Disciplines > Analysis & Design > Concepts > Analysis Mechanisms


Introduction to Analysis Mechanisms To top of page

An analysis mechanism represents a pattern that constitutes a common solution to a common problem. They may show patterns of structure, patterns of behavior, or both. They are used during analysis to reduce the complexity of analysis, and to improve its consistency by providing designers with a short-hand representation for complex behavior. Mechanisms allow the analysis effort to focus on translating the functional requirements into software concepts without bogging-down in the specification of relatively complex behavior needed to support the functionality but not central to it. Analysis mechanisms often result from the instantiation of one or more architectural or analysis patterns. 

Analysis mechanisms are primarily used to represent 'placeholders' for complex technology in the middle and lower layers of the architecture. By using the mechanisms as 'placeholders' in the architecture, the architecting effort is less likely to become distracted by the details of mechanism behavior. As an example, the need to have object lifetimes span use cases, process lifetimes, or system shutdown and start-up defines the need for object persistence. Persistence is a particularly complex mechanism, and during analysis we do not want to be distracted by the details of how we are going to achieve persistence. This gives rise to a 'persistence' analysis mechanism which allows us to speak of persistent objects and capture the requirements we will have on the persistence mechanism without worrying about what exactly the persistence mechanism will do or how it will work.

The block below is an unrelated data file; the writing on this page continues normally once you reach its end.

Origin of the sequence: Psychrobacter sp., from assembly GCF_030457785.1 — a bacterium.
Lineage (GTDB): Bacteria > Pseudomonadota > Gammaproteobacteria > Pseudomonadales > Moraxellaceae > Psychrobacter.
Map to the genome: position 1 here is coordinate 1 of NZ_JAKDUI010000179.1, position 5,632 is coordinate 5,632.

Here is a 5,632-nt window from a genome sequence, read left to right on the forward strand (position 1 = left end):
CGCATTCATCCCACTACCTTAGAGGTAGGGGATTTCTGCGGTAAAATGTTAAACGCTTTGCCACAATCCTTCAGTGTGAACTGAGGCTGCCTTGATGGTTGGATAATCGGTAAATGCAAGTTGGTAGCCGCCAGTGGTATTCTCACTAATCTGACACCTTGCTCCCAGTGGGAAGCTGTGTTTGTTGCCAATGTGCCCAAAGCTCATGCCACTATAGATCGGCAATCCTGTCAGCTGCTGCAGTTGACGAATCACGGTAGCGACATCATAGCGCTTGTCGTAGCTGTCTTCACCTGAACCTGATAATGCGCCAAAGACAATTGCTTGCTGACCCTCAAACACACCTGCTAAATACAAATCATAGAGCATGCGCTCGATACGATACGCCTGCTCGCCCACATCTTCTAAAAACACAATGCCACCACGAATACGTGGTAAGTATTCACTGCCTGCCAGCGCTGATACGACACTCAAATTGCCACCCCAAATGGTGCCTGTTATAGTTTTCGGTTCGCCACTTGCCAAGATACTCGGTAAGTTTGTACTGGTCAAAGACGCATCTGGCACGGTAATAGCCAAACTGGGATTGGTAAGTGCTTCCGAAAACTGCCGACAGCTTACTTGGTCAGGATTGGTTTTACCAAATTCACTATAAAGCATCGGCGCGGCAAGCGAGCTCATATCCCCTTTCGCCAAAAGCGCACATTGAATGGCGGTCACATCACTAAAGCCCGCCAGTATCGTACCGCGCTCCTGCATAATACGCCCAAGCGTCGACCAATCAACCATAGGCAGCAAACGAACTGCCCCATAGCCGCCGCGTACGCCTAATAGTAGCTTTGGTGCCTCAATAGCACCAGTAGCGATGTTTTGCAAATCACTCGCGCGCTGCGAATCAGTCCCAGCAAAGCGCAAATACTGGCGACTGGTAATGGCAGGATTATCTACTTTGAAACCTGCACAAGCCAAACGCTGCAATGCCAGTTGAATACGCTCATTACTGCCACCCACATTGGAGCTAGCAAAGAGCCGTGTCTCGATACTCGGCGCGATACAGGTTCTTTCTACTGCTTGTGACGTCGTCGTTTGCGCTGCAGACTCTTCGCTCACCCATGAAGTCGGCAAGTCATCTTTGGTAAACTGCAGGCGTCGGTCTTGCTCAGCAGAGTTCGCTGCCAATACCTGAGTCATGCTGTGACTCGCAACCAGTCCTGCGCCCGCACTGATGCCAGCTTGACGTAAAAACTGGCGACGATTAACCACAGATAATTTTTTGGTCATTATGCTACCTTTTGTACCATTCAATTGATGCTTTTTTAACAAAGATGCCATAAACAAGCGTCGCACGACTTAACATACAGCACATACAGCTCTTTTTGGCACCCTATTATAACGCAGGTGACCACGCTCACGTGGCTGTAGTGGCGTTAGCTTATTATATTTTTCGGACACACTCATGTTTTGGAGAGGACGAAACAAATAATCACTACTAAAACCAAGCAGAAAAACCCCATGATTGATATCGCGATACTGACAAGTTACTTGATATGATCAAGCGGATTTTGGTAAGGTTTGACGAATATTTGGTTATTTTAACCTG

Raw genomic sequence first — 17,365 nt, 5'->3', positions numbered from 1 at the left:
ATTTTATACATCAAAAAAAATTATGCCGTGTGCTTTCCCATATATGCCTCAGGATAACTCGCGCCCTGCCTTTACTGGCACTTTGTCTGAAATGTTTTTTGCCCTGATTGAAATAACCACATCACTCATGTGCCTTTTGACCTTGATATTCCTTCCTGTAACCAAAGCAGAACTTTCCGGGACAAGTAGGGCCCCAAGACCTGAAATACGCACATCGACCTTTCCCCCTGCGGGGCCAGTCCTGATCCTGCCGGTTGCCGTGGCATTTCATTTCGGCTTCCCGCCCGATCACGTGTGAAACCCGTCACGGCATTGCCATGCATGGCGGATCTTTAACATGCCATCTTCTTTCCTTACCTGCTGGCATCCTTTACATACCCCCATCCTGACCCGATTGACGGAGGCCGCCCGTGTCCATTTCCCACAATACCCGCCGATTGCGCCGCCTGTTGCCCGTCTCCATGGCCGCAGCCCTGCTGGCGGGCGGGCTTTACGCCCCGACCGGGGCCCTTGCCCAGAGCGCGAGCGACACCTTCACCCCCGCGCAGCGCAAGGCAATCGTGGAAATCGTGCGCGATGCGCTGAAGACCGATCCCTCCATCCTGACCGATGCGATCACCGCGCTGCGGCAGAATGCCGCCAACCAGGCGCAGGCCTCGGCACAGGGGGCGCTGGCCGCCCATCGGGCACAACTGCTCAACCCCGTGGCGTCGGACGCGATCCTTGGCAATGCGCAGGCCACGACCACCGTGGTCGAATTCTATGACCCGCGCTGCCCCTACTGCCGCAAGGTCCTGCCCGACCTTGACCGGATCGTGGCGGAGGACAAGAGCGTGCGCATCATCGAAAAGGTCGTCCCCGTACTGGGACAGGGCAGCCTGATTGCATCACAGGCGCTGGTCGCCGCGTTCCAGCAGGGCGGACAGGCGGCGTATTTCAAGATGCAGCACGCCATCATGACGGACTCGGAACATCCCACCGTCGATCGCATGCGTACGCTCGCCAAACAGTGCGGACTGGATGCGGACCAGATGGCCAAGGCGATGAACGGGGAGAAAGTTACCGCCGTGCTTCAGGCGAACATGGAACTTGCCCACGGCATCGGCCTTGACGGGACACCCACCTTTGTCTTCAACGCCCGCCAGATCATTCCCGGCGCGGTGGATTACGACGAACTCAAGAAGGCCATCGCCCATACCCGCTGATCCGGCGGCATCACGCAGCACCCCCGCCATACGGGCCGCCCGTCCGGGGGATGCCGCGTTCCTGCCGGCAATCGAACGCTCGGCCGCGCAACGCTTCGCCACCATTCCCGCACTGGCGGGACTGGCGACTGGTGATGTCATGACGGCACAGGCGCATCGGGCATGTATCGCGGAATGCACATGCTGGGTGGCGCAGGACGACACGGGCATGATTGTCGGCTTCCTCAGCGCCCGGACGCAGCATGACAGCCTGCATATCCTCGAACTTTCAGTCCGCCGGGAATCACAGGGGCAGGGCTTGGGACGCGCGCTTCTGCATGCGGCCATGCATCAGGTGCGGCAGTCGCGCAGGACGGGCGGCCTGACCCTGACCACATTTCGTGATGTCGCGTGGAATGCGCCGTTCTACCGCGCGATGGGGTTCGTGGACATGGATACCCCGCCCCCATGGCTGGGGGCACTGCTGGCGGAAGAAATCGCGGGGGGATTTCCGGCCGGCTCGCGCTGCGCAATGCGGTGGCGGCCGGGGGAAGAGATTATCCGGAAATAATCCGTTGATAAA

Analysis mechanisms are typically, but not necessarily, unrelated to the problem domain, but instead are "computer science" concepts; as a result they typically occupy the middle and lower layers of the architecture. They provide specific behaviors to a domain-related class or component, or correspond to the implementation of cooperation between classes and/or components. They may be implemented as a framework, Examples include mechanisms to handle persistence, inter-process communication, error or fault handling, notification, and messaging, to name a few. 

However, as more analysis patterns are established in various domains, the partial or complete instantiation of these in analysis mechanisms will lead to these mechanisms appearing in the upper layers of the architecture.

Examples of Analysis Mechanisms To top of page

  • Persistency

    For all classes whose instances may become persistent, we need to identify:
    • Granularity: Range of size of the objects to keep persistent.
    • Volume: Number of objects to keep persistent.
    • Duration: How long does the object typically need to be kept.
    • Retrieval mechanism: How is a given object uniquely identified and retrieved?
    • Update frequency: Are the objects more or less constant; are they permanently updated?